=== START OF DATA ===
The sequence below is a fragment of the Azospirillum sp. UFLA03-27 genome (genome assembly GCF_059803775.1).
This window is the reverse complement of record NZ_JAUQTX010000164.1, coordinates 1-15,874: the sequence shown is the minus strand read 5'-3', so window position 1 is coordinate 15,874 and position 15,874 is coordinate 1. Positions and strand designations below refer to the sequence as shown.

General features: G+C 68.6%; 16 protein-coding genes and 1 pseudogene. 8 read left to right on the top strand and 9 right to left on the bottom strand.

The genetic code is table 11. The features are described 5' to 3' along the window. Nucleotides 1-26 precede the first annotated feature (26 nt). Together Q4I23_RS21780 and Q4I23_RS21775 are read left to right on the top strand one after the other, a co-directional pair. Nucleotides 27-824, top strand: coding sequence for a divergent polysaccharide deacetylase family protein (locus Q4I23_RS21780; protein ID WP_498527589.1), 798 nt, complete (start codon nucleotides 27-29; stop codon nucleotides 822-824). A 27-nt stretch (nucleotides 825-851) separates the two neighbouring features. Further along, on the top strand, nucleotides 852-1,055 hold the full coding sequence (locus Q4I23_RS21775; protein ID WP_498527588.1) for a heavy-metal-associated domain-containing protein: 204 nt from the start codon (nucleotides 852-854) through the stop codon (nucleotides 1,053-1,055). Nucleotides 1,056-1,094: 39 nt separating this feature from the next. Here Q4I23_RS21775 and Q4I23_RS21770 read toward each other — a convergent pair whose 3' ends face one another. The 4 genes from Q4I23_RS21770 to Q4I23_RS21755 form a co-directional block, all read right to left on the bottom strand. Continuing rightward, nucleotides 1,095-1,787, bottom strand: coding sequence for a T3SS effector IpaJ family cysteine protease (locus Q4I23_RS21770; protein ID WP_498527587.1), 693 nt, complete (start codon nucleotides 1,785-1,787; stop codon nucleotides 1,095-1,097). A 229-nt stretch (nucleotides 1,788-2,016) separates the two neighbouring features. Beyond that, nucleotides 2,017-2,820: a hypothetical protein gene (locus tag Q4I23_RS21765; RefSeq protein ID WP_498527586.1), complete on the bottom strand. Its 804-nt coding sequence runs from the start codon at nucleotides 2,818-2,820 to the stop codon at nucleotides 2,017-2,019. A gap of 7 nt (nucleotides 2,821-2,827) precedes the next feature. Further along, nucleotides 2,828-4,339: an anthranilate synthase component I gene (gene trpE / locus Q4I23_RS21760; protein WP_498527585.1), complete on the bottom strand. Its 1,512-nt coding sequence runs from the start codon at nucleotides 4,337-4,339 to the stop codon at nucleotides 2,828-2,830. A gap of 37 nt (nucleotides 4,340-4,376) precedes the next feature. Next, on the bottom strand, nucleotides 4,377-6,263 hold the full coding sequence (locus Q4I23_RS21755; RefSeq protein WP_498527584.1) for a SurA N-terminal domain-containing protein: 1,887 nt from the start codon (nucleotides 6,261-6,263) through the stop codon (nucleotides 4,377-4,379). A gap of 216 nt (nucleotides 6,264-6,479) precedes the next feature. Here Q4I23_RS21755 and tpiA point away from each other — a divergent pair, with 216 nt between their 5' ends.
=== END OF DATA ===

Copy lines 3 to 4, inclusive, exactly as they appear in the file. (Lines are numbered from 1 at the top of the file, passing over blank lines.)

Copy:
General features: G+C 68.6%; 16 protein-coding genes and 1 pseudogene. 8 read left to right on the top strand and 9 right to left on the bottom strand.

The genetic code is table 11. The features are described 5' to 3' along the window. Nucleotides 1-26 precede the first annotated feature (26 nt). Together Q4I23_RS21780 and Q4I23_RS21775 are read left to right on the top strand one after the other, a co-directional pair. Nucleotides 27-824, top strand: coding sequence for a divergent polysaccharide deacetylase family protein (locus Q4I23_RS21780; protein ID WP_498527589.1), 798 nt, complete (start codon nucleotides 27-29; stop codon nucleotides 822-824). A 27-nt stretch (nucleotides 825-851) separates the two neighbouring features. Further along, on the top strand, nucleotides 852-1,055 hold the full coding sequence (locus Q4I23_RS21775; protein ID WP_498527588.1) for a heavy-metal-associated domain-containing protein: 204 nt from the start codon (nucleotides 852-854) through the stop codon (nucleotides 1,053-1,055). Nucleotides 1,056-1,094: 39 nt separating this feature from the next. Here Q4I23_RS21775 and Q4I23_RS21770 read toward each other — a convergent pair whose 3' ends face one another. The 4 genes from Q4I23_RS21770 to Q4I23_RS21755 form a co-directional block, all read right to left on the bottom strand. Continuing rightward, nucleotides 1,095-1,787, bottom strand: coding sequence for a T3SS effector IpaJ family cysteine protease (locus Q4I23_RS21770; protein ID WP_498527587.1), 693 nt, complete (start codon nucleotides 1,785-1,787; stop codon nucleotides 1,095-1,097). A 229-nt stretch (nucleotides 1,788-2,016) separates the two neighbouring features. Beyond that, nucleotides 2,017-2,820: a hypothetical protein gene (locus tag Q4I23_RS21765; RefSeq protein ID WP_498527586.1), complete on the bottom strand. Its 804-nt coding sequence runs from the start codon at nucleotides 2,818-2,820 to the stop codon at nucleotides 2,017-2,019. A gap of 7 nt (nucleotides 2,821-2,827) precedes the next feature. Further along, nucleotides 2,828-4,339: an anthranilate synthase component I gene (gene trpE / locus Q4I23_RS21760; protein WP_498527585.1), complete on the bottom strand. Its 1,512-nt coding sequence runs from the start codon at nucleotides 4,337-4,339 to the stop codon at nucleotides 2,828-2,830. A gap of 37 nt (nucleotides 4,340-4,376) precedes the next feature. Next, on the bottom strand, nucleotides 4,377-6,263 hold the full coding sequence (locus Q4I23_RS21755; RefSeq protein WP_498527584.1) for a SurA N-terminal domain-containing protein: 1,887 nt from the start codon (nucleotides 6,261-6,263) through the stop codon (nucleotides 4,377-4,379). A gap of 216 nt (nucleotides 6,264-6,479) precedes the next feature. Here Q4I23_RS21755 and tpiA point away from each other — a divergent pair, with 216 nt between their 5' ends.